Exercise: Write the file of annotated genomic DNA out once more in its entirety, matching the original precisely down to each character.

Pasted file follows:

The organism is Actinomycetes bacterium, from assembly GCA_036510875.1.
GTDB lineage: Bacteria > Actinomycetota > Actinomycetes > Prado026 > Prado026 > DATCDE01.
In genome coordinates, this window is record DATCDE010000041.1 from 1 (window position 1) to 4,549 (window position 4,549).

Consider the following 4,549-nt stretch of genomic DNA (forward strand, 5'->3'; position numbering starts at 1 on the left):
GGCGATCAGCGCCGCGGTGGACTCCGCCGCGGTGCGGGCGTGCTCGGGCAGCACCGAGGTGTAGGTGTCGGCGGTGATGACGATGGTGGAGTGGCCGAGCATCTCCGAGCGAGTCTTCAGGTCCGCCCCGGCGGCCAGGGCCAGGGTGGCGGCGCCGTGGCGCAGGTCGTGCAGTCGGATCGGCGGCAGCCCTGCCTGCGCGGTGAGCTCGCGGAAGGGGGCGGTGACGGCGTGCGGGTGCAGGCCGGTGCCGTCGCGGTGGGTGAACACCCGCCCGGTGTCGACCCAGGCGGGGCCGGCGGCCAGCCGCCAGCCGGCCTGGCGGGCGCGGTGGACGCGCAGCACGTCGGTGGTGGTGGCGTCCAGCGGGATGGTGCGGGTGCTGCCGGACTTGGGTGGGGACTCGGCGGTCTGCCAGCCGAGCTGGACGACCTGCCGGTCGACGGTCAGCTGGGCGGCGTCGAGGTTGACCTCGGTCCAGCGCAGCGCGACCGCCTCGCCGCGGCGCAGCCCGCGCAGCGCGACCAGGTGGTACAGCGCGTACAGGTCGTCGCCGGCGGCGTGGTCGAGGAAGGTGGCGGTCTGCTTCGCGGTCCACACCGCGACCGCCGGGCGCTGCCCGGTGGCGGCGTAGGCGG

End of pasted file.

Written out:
The organism is Actinomycetes bacterium, from assembly GCA_036510875.1.
GTDB lineage: Bacteria > Actinomycetota > Actinomycetes > Prado026 > Prado026 > DATCDE01.
In genome coordinates, this window is record DATCDE010000041.1 from 1 (window position 1) to 4,549 (window position 4,549).

Consider the following 4,549-nt stretch of genomic DNA (forward strand, 5'->3'; position numbering starts at 1 on the left):
GGCGATCAGCGCCGCGGTGGACTCCGCCGCGGTGCGGGCGTGCTCGGGCAGCACCGAGGTGTAGGTGTCGGCGGTGATGACGATGGTGGAGTGGCCGAGCATCTCCGAGCGAGTCTTCAGGTCCGCCCCGGCGGCCAGGGCCAGGGTGGCGGCGCCGTGGCGCAGGTCGTGCAGTCGGATCGGCGGCAGCCCTGCCTGCGCGGTGAGCTCGCGGAAGGGGGCGGTGACGGCGTGCGGGTGCAGGCCGGTGCCGTCGCGGTGGGTGAACACCCGCCCGGTGTCGACCCAGGCGGGGCCGGCGGCCAGCCGCCAGCCGGCCTGGCGGGCGCGGTGGACGCGCAGCACGTCGGTGGTGGTGGCGTCCAGCGGGATGGTGCGGGTGCTGCCGGACTTGGGTGGGGACTCGGCGGTCTGCCAGCCGAGCTGGACGACCTGCCGGTCGACGGTCAGCTGGGCGGCGTCGAGGTTGACCTCGGTCCAGCGCAGCGCGACCGCCTCGCCGCGGCGCAGCCCGCGCAGCGCGACCAGGTGGTACAGCGCGTACAGGTCGTCGCCGGCGGCGTGGTCGAGGAAGGTGGCGGTCTGCTTCGCGGTCCACACCGCGACCGCCGGGCGCTGCCCGGTGGCGGCGTAGGCGG